In February I posted an entry eloquently titled, “Unpaid Internships: WHAT THE WHAT?” wherein I lamented my daughter’s experience with unpaid internships. (See prior post, 2/11/2013.) My primary complaints with this system were: 1) employers paid nothing for the hard work of college graduates, or soon-to-be-graduates; 2) parents paid tuition to the university for our children’s unpaid internships; and 3) these unpaid internships often did not lead to a job. I am now happy to cite a recent AP article by Sam Hananel entitled, “Unpaid internships are under legal microscope.” Yay! The story is that last week, a New York federal judge ruled against Fox Searchlight Pictures in a suit brought by two interns who worked for free on production of “Black Swan,” a popular 2010 movie. Fox’s position was that the young men “received a greater benefit than the company” and therefore Fox wasn’t required to pay wages to them. The interns had apparently done routine administrative work, including filing, making copies, running errands and drafting cover letters; in other words, typical intern stuff. The Court, disagreeing with Fox’s position, noted that the interns had worked “in the office like any other employees,” regardless of whether they received some benefit from the internship, such as resume listings and job references. The reporter noted that the Court applied a Labor Department test to determine whether an internship can be unpaid, which includes the requirement that an internship “must be similar to an educational environment and run primarily for the benefit of the intern as opposed to the employer, and the intern’s work should not replace that of regular employees.” Now, how many students do you know who have participated in an unpaid internship that was set up primarily for their benefit? The only one that I can think of is one where a doctor allows a medical student to follow him around during the summer and observe the doctor’s daily routine, in order to give the student some idea of what his life would be like were he to follow in that doctor’s footsteps. There are other lawsuits pending that ask that all interns be paid a salary. This is good news for college students, most of whom graduate with debt and, despite one or more internships cannot find jobs; not to mention those parents who have had to subsidize their students’ internships. In the words of the interns’ lawyer, “[Unpaid internships] have just become a form of institutionalized wage theft.” Agreed. Here’s hoping sweeping change is on the way.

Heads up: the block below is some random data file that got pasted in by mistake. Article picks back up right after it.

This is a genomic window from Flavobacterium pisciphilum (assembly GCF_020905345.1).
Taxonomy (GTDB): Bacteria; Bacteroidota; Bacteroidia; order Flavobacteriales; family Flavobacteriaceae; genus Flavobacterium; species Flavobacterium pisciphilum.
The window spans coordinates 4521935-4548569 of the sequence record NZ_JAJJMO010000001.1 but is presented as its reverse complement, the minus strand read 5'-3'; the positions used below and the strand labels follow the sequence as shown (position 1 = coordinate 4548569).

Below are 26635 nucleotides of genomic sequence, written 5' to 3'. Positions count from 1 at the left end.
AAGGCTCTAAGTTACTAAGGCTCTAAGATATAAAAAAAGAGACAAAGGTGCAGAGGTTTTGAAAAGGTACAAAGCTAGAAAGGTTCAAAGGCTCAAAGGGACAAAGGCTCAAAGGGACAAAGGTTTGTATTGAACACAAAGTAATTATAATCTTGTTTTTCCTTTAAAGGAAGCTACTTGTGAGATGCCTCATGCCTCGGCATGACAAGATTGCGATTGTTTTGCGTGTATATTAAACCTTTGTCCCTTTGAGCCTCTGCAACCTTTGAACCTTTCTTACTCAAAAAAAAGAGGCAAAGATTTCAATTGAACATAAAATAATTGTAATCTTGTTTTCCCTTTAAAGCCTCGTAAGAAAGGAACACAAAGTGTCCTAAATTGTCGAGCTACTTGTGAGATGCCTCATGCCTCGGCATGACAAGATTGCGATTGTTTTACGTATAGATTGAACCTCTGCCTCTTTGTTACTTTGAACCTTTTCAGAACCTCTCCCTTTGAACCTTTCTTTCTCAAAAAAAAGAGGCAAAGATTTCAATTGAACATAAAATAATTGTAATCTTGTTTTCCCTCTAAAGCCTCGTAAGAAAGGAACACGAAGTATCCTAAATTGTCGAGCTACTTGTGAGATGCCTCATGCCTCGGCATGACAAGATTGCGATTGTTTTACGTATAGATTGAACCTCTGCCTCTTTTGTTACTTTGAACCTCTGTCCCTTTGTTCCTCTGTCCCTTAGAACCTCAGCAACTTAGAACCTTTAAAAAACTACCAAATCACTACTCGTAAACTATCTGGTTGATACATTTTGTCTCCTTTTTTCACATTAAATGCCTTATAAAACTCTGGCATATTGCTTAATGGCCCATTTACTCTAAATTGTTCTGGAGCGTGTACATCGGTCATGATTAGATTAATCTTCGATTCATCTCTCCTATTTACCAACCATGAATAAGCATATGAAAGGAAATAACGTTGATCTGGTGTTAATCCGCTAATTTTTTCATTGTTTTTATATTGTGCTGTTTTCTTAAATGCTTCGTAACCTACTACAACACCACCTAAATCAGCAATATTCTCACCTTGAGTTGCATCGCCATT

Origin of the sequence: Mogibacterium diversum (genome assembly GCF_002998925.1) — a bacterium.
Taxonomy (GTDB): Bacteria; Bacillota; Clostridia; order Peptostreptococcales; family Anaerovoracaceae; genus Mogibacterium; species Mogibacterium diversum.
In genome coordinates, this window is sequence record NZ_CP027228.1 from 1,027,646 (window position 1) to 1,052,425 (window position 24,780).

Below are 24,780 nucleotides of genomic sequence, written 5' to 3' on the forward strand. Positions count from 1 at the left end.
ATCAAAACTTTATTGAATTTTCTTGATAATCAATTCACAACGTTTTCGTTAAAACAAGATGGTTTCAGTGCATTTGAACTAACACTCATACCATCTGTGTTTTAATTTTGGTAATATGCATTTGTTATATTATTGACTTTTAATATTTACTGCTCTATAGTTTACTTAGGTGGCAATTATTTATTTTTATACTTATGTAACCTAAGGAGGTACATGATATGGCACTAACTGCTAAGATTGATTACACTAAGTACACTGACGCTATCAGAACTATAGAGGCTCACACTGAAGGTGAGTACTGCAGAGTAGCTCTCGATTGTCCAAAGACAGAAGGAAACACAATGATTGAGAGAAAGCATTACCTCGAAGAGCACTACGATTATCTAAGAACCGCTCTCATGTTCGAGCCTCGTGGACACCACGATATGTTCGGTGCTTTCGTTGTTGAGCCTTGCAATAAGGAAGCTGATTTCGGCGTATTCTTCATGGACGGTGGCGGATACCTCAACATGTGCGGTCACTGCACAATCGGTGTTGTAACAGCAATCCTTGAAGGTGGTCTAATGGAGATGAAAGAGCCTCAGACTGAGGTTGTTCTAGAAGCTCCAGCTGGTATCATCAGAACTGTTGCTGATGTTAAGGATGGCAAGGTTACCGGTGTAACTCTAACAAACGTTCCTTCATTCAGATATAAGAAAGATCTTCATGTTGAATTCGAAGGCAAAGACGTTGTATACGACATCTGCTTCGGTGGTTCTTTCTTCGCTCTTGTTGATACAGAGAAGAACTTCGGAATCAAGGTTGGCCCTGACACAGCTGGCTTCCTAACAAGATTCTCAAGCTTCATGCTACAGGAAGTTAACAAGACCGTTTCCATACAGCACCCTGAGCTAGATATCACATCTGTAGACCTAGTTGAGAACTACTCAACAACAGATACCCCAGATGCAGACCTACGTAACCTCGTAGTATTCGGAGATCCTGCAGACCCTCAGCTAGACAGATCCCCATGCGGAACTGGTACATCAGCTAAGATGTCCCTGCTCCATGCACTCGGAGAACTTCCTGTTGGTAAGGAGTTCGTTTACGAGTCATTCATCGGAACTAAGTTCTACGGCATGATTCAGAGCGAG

Monthly Archives: June 2013
There’s a post by blogger Jen Hatmaker flying around in cyberspace that everyone is talking about. I’ve seen it referenced by several friends on Facebook and the author was invited to appear on the Today Show. (When is that going to happen to me? Come on, people…let’s go viral with this!) Really, her post hits so close to home and resonates with so many moms that I wish I’d written it. It’s titled, “Worst End of School Year Mom Ever,” and the premise is that we’re all excellent moms in September and October, but by the time April and May come around, we just don’t care anymore. As an example, Ms. Hatmaker cites the day her child informed her, towards the end of the school year, that he had to dress as Benjamin Franklin THE FOLLOWING DAY. She shared a hilarious picture of her little one with one of her fancy scarves wrapped around his neck and trailing out of the bottom of his shirt, as well as his white athletic socks pulled up over his pants, and declared, “Done!” We’ve all been there. My kids still die laughing, (or is it of embarassment), when they see a picture of themselves dressed as shepherds for their Catholic school Nativity play.